The stalk was perfect, right until it wasn’t. The group of mule deer does and fawns blew out of the snowberries like a flock of quail.
My buddy looked at the rapidly disappearing butts and black-tipped tails and sighed dismissively. “Who cares. It’s only a doe.”
Only a doe?
Only a doe can teach you the finer points of stealth. Only a doe can pick you off at 1,000 yards despite your best efforts to stay concealed. Only a doe has a nose that can detect scent particles in vanishingly tiny concentrations. Only a doe can produce the bucks with the headgear you measure and memorialize. Only a doe can make a fool out of hunters both ordinary and accomplished.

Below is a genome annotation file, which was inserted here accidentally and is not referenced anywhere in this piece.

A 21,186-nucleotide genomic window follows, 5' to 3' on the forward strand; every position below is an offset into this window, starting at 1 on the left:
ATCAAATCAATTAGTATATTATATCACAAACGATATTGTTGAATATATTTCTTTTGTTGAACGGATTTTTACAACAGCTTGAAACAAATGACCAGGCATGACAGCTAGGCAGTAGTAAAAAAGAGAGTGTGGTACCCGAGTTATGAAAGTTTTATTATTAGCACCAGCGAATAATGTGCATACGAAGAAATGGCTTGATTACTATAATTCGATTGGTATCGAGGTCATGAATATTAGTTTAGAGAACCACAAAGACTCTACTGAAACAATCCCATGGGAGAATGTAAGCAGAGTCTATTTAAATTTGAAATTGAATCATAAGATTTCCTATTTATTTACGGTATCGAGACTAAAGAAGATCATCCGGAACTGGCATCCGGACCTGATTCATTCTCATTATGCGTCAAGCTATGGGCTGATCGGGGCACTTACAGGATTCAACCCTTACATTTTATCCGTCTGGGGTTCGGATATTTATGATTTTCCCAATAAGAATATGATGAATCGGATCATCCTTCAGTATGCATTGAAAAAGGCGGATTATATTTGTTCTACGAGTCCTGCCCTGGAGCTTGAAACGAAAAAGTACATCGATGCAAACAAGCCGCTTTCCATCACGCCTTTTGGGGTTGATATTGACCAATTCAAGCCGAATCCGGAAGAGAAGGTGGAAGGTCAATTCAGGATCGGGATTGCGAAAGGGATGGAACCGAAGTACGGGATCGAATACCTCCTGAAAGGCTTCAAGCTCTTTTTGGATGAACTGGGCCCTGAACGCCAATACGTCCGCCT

Only a doe, you say?
Only a doe can hold her ground while the rest of the herd slips over the horizon. Only a doe can stamp her feet and cause a riot of white tails and alarm snorts. Only a doe can starve herself to feed her fawns. Only a doe can manufacture rump roasts and backstraps and succulent venison shanks. Only a doe can lead the way to safety, winter range, and spring fawning grounds, not once but every season for her lifetime.
Only a doe can be the most surprising and satisfying trophy of your season. But only if you respect all the trip-wire senses and elephantine memory that built her. Only a doe.